Controlled climate change where early humans lived

Asian scientist (May 10, 2022) – Astronomical climate change has influenced where various archaic humans – a large group comprising Homo sapiens, Denisovans, and Homo neanderthalensis that roamed the earth about 2.3 million years ago – lived and when they moved to new places. The link was made clear in a recent Nature study by an international research team, led by scientists in South Korea.

Astronomical climate change refers to a phenomenon where the Earth’s climate is affected by astronomical factors. For example, gravitational disturbances from other planets, notably Jupiter and Saturn, affect the Earth’s axis of rotation. This is one of the reasons why the Earth has experienced a succession of glacial and interglacial epochs in the past.

The researchers recorded extensive archaeological data on human habitation in a computer-simulated model of Earth’s climate history spanning the past two million years. They wanted to determine what environmental conditions archaic humans probably lived in. While the impact of astronomical climate change on human evolution and migration has long been suspected, this study establishes it, and is the first to do so.

“Even though different groups of archaic humans preferred different climatic environments, their habitats all responded to climatic changes caused by astronomical changes in the wobble, tilt, and orbital eccentricity of the Earth’s axis with scales time ranging from 21 to 400,000 years ago,” said Axel Timmermann, lead author of the study and director of the IBS Center for Climate Physics (ICCP) at Pusan ​​National University, South Korea. “Changes in Earth’s orbit and axes influence the seasonality of sunshine at a given latitude. These parameters oscillate with periods of 20,000, 40,000, 100,000 and 400,000 years. For example, 10,000 years ago, the Northern Hemisphere summer was closer to the Sun than it is today.

In an earlier paper linking climate change and human migration, Timmermann found that orbital-scale global climate fluctuations played a crucial role in the migration and population distribution of early humans.

In the recent study, the scientists first used their computer simulation of paleoclimate conditions to see what the climate was like at various times and places where early humans lived, according to archaeological records. Through this survey, they were able to find the preferred environmental conditions of different groups of hominids. After that, the team tracked down all the places and times these conditions occurred in their simulation. This helped them create maps of the potential habitats of various hominid species at different times in Earth’s history.

To test the robustness of the link between climate and human habitats, the scientists repeated their analysis by randomizing the archaeological record and the age of the fossils. The idea behind randomization was that if climatic variables had no impact on the choice of where humans lived, then both methods would yield the same results. This was not the case however. The researchers found significant differences in habitation patterns for the three most recent hominid groups (Homo sapiens, Homo neanderthalensisand Homo heidelbergensis) when using the random and realistic archaeological record.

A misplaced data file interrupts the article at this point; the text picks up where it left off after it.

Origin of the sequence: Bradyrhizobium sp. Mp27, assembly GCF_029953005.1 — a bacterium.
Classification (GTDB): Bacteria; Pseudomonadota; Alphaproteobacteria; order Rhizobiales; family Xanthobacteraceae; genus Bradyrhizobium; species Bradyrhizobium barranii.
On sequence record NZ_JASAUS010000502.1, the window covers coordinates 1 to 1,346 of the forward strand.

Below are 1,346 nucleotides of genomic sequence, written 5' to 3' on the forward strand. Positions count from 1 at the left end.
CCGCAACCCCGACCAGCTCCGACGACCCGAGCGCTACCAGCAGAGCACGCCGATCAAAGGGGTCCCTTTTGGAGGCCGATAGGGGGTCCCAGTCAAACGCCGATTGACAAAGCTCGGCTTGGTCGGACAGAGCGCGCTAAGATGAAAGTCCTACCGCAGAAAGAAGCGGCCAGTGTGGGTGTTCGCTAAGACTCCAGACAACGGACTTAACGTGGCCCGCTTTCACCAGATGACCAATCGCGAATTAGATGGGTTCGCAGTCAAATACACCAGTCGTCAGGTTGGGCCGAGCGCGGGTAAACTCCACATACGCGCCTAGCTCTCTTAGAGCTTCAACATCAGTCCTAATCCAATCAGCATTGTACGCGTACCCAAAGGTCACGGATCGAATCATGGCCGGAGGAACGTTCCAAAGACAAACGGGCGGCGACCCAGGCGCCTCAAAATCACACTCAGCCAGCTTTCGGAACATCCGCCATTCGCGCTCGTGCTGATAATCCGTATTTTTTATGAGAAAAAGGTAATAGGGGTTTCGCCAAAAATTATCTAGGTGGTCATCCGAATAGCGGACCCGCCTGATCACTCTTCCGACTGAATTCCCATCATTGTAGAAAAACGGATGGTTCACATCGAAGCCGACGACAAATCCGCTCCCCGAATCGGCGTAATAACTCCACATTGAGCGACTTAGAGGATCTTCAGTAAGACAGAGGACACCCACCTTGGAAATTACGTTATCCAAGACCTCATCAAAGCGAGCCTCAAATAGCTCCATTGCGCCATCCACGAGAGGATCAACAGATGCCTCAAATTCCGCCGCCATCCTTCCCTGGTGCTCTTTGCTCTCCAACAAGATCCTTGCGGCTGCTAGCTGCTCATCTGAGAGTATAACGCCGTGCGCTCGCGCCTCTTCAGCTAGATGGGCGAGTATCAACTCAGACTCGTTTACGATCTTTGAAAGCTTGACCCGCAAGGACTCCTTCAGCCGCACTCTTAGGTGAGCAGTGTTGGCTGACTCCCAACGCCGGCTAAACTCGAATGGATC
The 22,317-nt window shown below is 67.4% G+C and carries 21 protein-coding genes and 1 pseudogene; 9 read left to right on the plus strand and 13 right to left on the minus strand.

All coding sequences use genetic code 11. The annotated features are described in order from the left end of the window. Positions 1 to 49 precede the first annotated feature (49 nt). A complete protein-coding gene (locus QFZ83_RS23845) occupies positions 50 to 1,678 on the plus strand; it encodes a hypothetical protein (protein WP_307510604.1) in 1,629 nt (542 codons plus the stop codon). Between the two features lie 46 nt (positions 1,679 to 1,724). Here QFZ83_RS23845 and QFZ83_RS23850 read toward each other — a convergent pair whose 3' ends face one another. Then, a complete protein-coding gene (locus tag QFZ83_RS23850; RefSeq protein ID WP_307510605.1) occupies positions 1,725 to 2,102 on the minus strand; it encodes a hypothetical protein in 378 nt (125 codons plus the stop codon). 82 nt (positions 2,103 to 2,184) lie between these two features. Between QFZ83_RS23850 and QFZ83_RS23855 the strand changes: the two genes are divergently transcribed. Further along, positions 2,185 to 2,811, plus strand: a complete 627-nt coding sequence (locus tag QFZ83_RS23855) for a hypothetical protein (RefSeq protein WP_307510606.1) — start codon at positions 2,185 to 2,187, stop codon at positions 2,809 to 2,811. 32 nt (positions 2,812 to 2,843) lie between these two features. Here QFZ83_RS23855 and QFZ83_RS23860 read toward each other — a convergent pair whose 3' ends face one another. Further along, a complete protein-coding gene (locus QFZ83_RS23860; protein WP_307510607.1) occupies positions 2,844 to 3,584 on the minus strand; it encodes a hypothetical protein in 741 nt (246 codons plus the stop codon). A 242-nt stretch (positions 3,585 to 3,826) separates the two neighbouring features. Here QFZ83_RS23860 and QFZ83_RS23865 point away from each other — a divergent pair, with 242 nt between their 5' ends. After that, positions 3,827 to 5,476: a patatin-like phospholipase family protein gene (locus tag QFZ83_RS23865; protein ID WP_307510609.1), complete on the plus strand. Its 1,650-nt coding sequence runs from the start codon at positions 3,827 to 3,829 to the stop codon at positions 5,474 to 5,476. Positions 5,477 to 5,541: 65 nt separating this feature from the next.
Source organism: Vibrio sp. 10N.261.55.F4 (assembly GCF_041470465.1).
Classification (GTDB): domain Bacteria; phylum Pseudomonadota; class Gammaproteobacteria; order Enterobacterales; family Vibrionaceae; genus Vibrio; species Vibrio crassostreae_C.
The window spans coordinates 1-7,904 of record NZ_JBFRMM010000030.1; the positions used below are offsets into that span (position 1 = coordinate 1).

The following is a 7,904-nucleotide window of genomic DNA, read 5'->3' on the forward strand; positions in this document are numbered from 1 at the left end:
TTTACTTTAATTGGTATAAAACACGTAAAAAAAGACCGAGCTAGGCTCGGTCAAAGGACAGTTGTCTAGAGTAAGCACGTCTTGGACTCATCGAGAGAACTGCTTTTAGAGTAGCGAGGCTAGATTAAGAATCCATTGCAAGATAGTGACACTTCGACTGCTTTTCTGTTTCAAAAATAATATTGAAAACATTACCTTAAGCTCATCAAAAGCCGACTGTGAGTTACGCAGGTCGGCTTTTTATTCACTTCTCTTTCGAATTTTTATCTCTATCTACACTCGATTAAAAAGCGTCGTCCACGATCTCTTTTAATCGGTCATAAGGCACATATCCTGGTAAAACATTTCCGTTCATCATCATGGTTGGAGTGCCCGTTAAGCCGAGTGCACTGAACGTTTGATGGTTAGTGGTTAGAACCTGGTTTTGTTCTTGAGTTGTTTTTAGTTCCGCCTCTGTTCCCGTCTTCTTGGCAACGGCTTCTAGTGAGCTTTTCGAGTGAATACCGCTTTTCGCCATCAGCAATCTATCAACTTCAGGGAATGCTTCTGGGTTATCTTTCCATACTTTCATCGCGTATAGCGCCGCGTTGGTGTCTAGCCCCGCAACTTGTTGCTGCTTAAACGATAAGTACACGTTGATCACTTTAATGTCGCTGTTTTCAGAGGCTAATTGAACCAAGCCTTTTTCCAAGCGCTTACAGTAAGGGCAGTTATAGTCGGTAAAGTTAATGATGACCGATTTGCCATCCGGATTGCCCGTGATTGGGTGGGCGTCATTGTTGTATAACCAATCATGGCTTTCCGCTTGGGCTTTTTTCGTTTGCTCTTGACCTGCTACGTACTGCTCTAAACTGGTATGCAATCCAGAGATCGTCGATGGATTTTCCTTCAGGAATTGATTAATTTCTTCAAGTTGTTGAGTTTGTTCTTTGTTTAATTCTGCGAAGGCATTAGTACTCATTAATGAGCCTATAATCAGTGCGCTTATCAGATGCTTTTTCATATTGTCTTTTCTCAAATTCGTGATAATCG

Scientists were also able to demonstrate that astronomy-induced climate change was a key factor in driving not only the distribution of hominin species, but also their diversification or mixing with each other. “This result implies that at least over the past 500,000 years, the actual sequence of past climate change, including glacial cycles, has played a central role in determining where different hominin groups lived and where their remains were. found,” Timmerman said. Following this study, the researchers hope to study the impact of past climate change on human genetic diversity.

A key benefit for the researchers doing this study was access to one of South Korea’s fastest supercomputers, called Aleph. Located at the Daejeon Institute of Basic Sciences, Aleph has operated continuously for more than six months to complete the longest comprehensive climate model simulation to date. Over 500 terabytes of data were generated during the study. “This study is based on what are called ‘transient simulations’ – the climate reconstruction is therefore not done in pieces for these periods, but as one long continuous simulation,” said Earth systems scientist Raghu Murtugudde at the University of Maryland. Asian scientist. “It’s computationally expensive, but it’s the best way to ensure consistency throughout the study period.” Murtugudde, who is Indian, was not part of the study.

He added: “Combining the main findings of the study with the climate impact on civilizations during the Holocene, it is clear that humans are quite vulnerable to climate change even when disturbances are relatively low. But now we are making massive disruptions. The biggest follow-up would be to see how the evolution of bipedalism and cranial growth itself has been affected by climate transitions and where we are heading now with this warming.

Source: Pusan ​​National University, South Korea; Photo: Shutterstock

The article can be viewed at: Timmermann et al. (2022) Effects of climate on archaic human habitats and species successions

Teresa H. Sadler